Another way to say this is that I am addicted to work. One definition of addiction is: “a psychological and physical inability to stop consuming a chemical, drug, activity, or substance, even though it is causing psychological and physical harm.” Coming from a large, sprawling Irish family with its fair share of substance abuse problems, I use the term “addiction” advisably. But I think in my case, it’s apt.

Now that I have  – in classic, 12-step fashion  – identified the problem, it’s time to step back and begin to craft a solution.

Here’s where I’ve gotten so far:

What would you do if this was your last day on earth?

This is the question the HeadSpace App uses to guide its meditation on prioritization. Given that Headspace is a mindfulness app, the question is posed softly and gently. But it is, of course, the eternal question we all need to answer.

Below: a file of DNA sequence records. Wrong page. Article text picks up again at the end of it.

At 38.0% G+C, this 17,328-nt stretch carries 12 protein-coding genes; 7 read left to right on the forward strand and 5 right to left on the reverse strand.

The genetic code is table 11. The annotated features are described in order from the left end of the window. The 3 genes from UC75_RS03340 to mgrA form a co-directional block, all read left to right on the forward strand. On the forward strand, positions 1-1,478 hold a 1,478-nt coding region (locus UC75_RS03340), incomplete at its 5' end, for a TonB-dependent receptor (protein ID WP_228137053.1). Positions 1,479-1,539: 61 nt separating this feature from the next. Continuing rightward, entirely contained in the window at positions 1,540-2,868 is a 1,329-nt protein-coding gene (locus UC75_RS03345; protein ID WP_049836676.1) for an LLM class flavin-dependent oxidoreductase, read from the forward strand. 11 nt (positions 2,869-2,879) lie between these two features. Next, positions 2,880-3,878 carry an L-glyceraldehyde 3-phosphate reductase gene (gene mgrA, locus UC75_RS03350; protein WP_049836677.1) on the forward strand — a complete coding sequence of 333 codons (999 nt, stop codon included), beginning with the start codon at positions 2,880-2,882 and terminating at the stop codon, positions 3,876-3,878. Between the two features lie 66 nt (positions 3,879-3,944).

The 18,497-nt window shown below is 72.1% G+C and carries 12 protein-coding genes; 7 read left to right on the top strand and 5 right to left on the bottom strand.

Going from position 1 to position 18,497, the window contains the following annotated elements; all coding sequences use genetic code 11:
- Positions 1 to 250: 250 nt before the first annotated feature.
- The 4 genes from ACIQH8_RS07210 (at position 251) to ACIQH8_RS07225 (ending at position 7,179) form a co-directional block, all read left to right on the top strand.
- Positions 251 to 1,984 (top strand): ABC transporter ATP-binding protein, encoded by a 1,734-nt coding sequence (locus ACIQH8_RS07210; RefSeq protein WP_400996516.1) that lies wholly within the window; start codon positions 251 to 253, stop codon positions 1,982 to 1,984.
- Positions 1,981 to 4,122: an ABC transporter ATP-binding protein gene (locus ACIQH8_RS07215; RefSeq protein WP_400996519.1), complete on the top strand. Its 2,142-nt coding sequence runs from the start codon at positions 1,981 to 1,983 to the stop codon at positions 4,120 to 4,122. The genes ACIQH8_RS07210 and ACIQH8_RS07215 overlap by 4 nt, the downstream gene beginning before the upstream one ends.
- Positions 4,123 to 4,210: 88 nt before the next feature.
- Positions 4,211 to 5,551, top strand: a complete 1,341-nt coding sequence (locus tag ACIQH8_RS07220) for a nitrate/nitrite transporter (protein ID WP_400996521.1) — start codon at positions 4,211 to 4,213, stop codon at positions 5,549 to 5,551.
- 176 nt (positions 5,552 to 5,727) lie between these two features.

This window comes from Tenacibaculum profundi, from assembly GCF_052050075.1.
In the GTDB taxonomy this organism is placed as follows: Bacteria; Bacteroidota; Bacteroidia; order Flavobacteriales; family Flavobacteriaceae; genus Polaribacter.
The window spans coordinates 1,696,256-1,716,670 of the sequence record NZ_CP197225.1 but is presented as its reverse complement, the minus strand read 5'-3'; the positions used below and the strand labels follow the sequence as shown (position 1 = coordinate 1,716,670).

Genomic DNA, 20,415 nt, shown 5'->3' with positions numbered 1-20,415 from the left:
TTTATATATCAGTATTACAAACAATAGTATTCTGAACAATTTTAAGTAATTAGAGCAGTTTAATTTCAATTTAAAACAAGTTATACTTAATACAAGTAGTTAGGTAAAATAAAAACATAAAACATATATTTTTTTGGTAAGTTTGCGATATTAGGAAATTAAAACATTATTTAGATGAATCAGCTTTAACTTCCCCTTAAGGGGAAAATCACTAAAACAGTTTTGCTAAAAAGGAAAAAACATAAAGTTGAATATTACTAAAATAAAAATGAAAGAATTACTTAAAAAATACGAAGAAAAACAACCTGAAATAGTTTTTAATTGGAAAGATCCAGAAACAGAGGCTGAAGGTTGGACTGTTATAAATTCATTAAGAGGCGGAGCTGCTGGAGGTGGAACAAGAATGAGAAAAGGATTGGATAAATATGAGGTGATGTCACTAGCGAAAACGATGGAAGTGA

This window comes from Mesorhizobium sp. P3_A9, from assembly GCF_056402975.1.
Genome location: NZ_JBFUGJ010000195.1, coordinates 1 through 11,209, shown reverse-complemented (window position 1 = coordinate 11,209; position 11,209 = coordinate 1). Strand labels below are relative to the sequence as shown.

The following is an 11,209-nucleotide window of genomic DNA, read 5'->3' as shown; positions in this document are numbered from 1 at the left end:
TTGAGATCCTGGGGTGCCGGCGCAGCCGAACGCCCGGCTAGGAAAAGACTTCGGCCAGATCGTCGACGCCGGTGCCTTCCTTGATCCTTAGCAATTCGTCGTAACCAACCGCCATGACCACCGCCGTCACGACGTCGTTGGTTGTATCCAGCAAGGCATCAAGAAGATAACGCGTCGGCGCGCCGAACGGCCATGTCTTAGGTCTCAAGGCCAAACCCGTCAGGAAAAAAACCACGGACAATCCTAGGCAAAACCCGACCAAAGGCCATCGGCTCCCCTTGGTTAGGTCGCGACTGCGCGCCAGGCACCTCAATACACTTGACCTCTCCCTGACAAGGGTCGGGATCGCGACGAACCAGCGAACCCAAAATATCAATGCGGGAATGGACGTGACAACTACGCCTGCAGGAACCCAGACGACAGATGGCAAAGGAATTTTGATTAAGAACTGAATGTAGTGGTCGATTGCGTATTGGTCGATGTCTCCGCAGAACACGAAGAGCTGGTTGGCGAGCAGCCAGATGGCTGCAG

Oddly enough, it’s also the first question I ask my friends who come to me for career advice. “I don’t know what to do with my life,” they will say, or some version therein.  I always begin by asking, “If you had an entirely free day tomorrow with no commitments whatsoever, how would you spend it?” Or, if you prefer, “What your 90-year-old self would advise you to do?”

In my case, I know I’d prefer to spend at least a third of my day writing. Of all the things I do in a day, writing is the activity where I feel most authentic and most relaxed. But at the moment, I’m not even close to achieving that 1/3 goal.

Practice Being Your Future Self

I’m stealing this strap line from a Harvard Business Review article. The upshot of the article is that once you’ve figured out the key components of your ideal day, you need to block out time to practice being that future self. (This is a familiar piece of advice to anyone who wants to be a writer, which essentially boils down to:  Start writing.) But what really resonated for me in this article was the way the author, Peter Bregman, framed the “future self” imperative. He writes: “You need to spend time on the future even when… there is no immediately apparent return to your efforts. In other words… if you want to be productive, you need to spend time doing things that feel ridiculously unproductive.”